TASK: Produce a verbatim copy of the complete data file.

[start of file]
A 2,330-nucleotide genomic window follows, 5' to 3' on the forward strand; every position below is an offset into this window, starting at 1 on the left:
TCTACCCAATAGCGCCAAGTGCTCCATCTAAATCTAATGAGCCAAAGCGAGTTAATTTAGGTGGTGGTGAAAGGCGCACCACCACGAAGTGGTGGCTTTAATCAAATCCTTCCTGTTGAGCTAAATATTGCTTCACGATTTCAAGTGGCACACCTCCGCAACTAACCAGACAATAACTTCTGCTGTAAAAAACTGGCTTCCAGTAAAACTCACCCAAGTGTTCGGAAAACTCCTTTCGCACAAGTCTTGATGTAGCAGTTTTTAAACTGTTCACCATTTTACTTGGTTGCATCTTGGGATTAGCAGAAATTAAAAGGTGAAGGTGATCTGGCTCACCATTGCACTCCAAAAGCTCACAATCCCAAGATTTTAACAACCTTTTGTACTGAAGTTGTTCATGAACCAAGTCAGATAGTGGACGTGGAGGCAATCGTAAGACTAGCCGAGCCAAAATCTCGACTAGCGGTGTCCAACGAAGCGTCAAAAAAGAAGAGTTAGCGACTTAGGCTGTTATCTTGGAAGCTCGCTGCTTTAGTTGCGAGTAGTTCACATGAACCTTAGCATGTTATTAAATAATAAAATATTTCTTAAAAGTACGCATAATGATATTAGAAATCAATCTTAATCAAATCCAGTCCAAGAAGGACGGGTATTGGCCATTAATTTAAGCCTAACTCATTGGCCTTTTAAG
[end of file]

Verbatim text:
A 2,330-nucleotide genomic window follows, 5' to 3' on the forward strand; every position below is an offset into this window, starting at 1 on the left:
TCTACCCAATAGCGCCAAGTGCTCCATCTAAATCTAATGAGCCAAAGCGAGTTAATTTAGGTGGTGGTGAAAGGCGCACCACCACGAAGTGGTGGCTTTAATCAAATCCTTCCTGTTGAGCTAAATATTGCTTCACGATTTCAAGTGGCACACCTCCGCAACTAACCAGACAATAACTTCTGCTGTAAAAAACTGGCTTCCAGTAAAACTCACCCAAGTGTTCGGAAAACTCCTTTCGCACAAGTCTTGATGTAGCAGTTTTTAAACTGTTCACCATTTTACTTGGTTGCATCTTGGGATTAGCAGAAATTAAAAGGTGAAGGTGATCTGGCTCACCATTGCACTCCAAAAGCTCACAATCCCAAGATTTTAACAACCTTTTGTACTGAAGTTGTTCATGAACCAAGTCAGATAGTGGACGTGGAGGCAATCGTAAGACTAGCCGAGCCAAAATCTCGACTAGCGGTGTCCAACGAAGCGTCAAAAAAGAAGAGTTAGCGACTTAGGCTGTTATCTTGGAAGCTCGCTGCTTTAGTTGCGAGTAGTTCACATGAACCTTAGCATGTTATTAAATAATAAAATATTTCTTAAAAGTACGCATAATGATATTAGAAATCAATCTTAATCAAATCCAGTCCAAGAAGGACGGGTATTGGCCATTAATTTAAGCCTAACTCATTGGCCTTTTAAG